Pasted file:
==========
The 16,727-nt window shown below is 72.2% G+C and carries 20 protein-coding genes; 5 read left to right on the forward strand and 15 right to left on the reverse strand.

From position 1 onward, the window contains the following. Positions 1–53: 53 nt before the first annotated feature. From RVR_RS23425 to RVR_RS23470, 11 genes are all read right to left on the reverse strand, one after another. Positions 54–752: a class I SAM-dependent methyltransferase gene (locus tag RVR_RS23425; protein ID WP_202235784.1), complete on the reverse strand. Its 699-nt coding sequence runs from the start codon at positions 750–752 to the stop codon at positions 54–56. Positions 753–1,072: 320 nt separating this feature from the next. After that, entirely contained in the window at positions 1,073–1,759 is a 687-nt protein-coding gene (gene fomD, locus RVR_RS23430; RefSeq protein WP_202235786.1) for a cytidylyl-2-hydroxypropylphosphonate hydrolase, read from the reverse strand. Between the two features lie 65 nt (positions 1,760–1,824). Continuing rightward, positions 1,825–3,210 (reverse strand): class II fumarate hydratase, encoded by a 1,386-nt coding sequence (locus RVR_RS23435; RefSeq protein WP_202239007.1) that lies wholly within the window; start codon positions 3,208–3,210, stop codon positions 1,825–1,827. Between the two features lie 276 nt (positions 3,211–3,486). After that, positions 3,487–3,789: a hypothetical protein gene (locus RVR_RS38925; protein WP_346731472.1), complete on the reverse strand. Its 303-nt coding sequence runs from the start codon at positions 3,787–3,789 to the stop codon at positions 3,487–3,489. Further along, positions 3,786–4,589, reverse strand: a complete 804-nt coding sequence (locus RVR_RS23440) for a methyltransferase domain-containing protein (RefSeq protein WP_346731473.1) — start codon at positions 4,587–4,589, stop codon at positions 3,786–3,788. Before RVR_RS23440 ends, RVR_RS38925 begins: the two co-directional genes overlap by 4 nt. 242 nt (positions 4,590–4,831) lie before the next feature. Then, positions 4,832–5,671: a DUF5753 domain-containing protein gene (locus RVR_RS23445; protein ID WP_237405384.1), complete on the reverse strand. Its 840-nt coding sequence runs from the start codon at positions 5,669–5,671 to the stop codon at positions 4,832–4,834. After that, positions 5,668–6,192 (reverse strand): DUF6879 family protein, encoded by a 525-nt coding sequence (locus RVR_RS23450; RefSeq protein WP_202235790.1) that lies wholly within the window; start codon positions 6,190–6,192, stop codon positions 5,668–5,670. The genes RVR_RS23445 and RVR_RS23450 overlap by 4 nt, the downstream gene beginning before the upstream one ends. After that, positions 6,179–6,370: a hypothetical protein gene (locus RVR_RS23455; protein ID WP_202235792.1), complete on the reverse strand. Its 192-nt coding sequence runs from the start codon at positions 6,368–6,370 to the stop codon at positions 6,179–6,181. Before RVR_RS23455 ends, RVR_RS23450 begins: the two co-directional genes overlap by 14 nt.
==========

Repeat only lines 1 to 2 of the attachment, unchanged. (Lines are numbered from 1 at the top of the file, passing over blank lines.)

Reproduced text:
The 16,727-nt window shown below is 72.2% G+C and carries 20 protein-coding genes; 5 read left to right on the forward strand and 15 right to left on the reverse strand.

From position 1 onward, the window contains the following. Positions 1–53: 53 nt before the first annotated feature. From RVR_RS23425 to RVR_RS23470, 11 genes are all read right to left on the reverse strand, one after another. Positions 54–752: a class I SAM-dependent methyltransferase gene (locus tag RVR_RS23425; protein ID WP_202235784.1), complete on the reverse strand. Its 699-nt coding sequence runs from the start codon at positions 750–752 to the stop codon at positions 54–56. Positions 753–1,072: 320 nt separating this feature from the next. After that, entirely contained in the window at positions 1,073–1,759 is a 687-nt protein-coding gene (gene fomD, locus RVR_RS23430; RefSeq protein WP_202235786.1) for a cytidylyl-2-hydroxypropylphosphonate hydrolase, read from the reverse strand. Between the two features lie 65 nt (positions 1,760–1,824). Continuing rightward, positions 1,825–3,210 (reverse strand): class II fumarate hydratase, encoded by a 1,386-nt coding sequence (locus RVR_RS23435; RefSeq protein WP_202239007.1) that lies wholly within the window; start codon positions 3,208–3,210, stop codon positions 1,825–1,827. Between the two features lie 276 nt (positions 3,211–3,486). After that, positions 3,487–3,789: a hypothetical protein gene (locus RVR_RS38925; protein WP_346731472.1), complete on the reverse strand. Its 303-nt coding sequence runs from the start codon at positions 3,787–3,789 to the stop codon at positions 3,487–3,489. Further along, positions 3,786–4,589, reverse strand: a complete 804-nt coding sequence (locus RVR_RS23440) for a methyltransferase domain-containing protein (RefSeq protein WP_346731473.1) — start codon at positions 4,587–4,589, stop codon at positions 3,786–3,788. Before RVR_RS23440 ends, RVR_RS38925 begins: the two co-directional genes overlap by 4 nt. 242 nt (positions 4,590–4,831) lie before the next feature. Then, positions 4,832–5,671: a DUF5753 domain-containing protein gene (locus RVR_RS23445; protein ID WP_237405384.1), complete on the reverse strand. Its 840-nt coding sequence runs from the start codon at positions 5,669–5,671 to the stop codon at positions 4,832–4,834. After that, positions 5,668–6,192 (reverse strand): DUF6879 family protein, encoded by a 525-nt coding sequence (locus RVR_RS23450; RefSeq protein WP_202235790.1) that lies wholly within the window; start codon positions 6,190–6,192, stop codon positions 5,668–5,670. The genes RVR_RS23445 and RVR_RS23450 overlap by 4 nt, the downstream gene beginning before the upstream one ends. After that, positions 6,179–6,370: a hypothetical protein gene (locus RVR_RS23455; protein ID WP_202235792.1), complete on the reverse strand. Its 192-nt coding sequence runs from the start codon at positions 6,368–6,370 to the stop codon at positions 6,179–6,181. Before RVR_RS23455 ends, RVR_RS23450 begins: the two co-directional genes overlap by 14 nt.